Valentine's Day represents any number of things for people in different life situations, ranging from a distasteful Hallmark holiday, to a day for extravagantly showering loved ones with creative expressions of love. Children too have their own perspectives and ups and downs relating to this holiday of love. Here’s a Valentine's Day Guide for Parents to help your children learn about, and experience, the true meaning of “I ♥ U” this Valentine’s Day. Children’s Perspectives on Valentine's Day For very young children, it's sometimes a day where mommy and daddy get a baby sitter, or maybe there’s a special meal with the family, or possibly fun activities like making a card for Grandma or Aunt Sue. As children grow up and reach school age, there are additions to the mix. There are typically celebrations in the classroom, maybe small gifts to and from family and friends, or perhaps even a party at home. As pre-teens and teens, thoughts of a boyfriend/girlfriend enter the picture. There might even be a date or exchange of “love” letters. Throughout this progression of a child’s maturity, their perspective on Valentine's Day is shaped and influenced by the actions and perspectives of their peers, parents and partners. Parental Perspectives on Valentine's Day For parents, Valentine’s Day typically falls into one of two categories – “Love it” or “Hate it”. Your perspective on this day was shaped and influenced by the same forces your children are now experiencing. Remember, as parents, we transmit values to our children through our behavior. Whether you love it or hate it, your feelings about Valentine’s Day now determines the way you celebrate this day with your children, and therefore influences their perspective on not just Valentine’s Day, but LOVE itself. The True Meaning of Love on Valentine’s Day Amid all this is the underlying fact that love isn't all about the Hallmark cards and the gushy stuff. Love, as a feeling and emotion, is what most of us think of each Valentine's Day, but love is often an act. Sometimes even a self-sacrificing act. To quote singer/songwriter John Mayer, “Love ain't a thing, Love is a verb [1]”. Think back to grade school. Do you remember having to give a card to everyone, and wishing you didn't have to give one to any of the boys, or wanting to leave that one kid off the list because you really didn't like her? This may have been your first exposure to love as an act – giving even though you didn't feel like you wanted to. As you got older, was there an time when you noticed that one of the other kids didn't get as many candy hearts as others? Did you give some of yours away? According to therapist and advice columnist, Stacy Notaras Murphy, quoted in a Washington Post interview [2], “…teens who don’t receive a red rose on Valentine’s Day in the school’s flower sale may take it harder if, say, mom made a big deal about not getting exactly the right type of floral arrangement for her own Valentine’s Day year after year. This is another great opportunity to teach kids that love is shown through actions, not items.” This Valentine's Day, you can help your children form a positive perception of Valentine’s Day. Help them to practice deliberate acts of kindness. Help them to see that true love isn't all in the kissing/hugging (although that's good too), or in the cards and gifts (again nothing wrong here), or even in the events of the day (still good things). True love is in the acts that show love – especially sacrificial love. Whether you love it or hate it, Valentine’s Day is a great opportunity to show your children the true value and meaning of love. Valentine’s Day Guide for Parents: Getting Started Spend some time doing activities with your children that they enjoy. For example: Make valentine's cards, bake or cook a special meal together (and then share in the eating), play games, build a fort, read together. Offer to help your children with a task that they don't enjoy doing or that they find difficult. For example: Homework and chores. You might have to search to find what would really help them out, but that's part of the gift of love. “Practice Random Acts of Kindness” together. For example: Sort through your children’s toys together and have them choose one toy that will be given to someone special, or donated. Help your children dig below the surface of a friendship or relationship to articulate expressions of love. For example: Help them share with someone what exactly they appreciate most about that person. I.e., "I love you because _____" or, “I like _____ about you”. Here, the reason is the important thing – it's all too easy to just say, “I love/like you”. And don’t forget, children need physical connection [3] too. The more they’re touched in positive, appropriate ways, the more they thrive. A hug is a great way to express emotions, and almost always warms the heart.   Image credit: © Melissa King [4] | Dreamstime Stock Photos [5] [1] http://youtu.be/V1wFvuF9LTc [2] http://www.washingtonpost.com/blogs/on-parenting/post/valentines-day-parents-should-celebrate-no-matter-how-busy-their-schedules/2012/02/10/gIQANs4hDR_blog.html [3] http://www.parentfurther.com/resources/enewsletter/archive/power-of-touch [4] http://www.dreamstime.com/melking_info [5] http://www.dreamstime.com/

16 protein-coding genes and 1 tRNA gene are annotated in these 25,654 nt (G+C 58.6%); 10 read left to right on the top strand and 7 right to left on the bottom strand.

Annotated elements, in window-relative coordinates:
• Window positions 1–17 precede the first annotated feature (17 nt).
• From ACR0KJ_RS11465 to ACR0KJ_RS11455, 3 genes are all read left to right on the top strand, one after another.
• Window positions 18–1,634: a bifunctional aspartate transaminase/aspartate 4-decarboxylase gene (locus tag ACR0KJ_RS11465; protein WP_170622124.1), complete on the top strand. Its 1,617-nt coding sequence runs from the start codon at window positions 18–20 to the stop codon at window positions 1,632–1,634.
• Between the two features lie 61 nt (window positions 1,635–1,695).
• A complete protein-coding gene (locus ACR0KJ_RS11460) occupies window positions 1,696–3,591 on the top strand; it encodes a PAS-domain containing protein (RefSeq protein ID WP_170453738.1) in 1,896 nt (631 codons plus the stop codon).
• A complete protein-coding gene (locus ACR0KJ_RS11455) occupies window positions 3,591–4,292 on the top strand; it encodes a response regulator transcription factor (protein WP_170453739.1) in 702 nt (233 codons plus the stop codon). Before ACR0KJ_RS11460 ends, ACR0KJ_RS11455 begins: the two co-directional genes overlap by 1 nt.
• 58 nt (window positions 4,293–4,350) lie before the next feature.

Abuse/Domestic Violence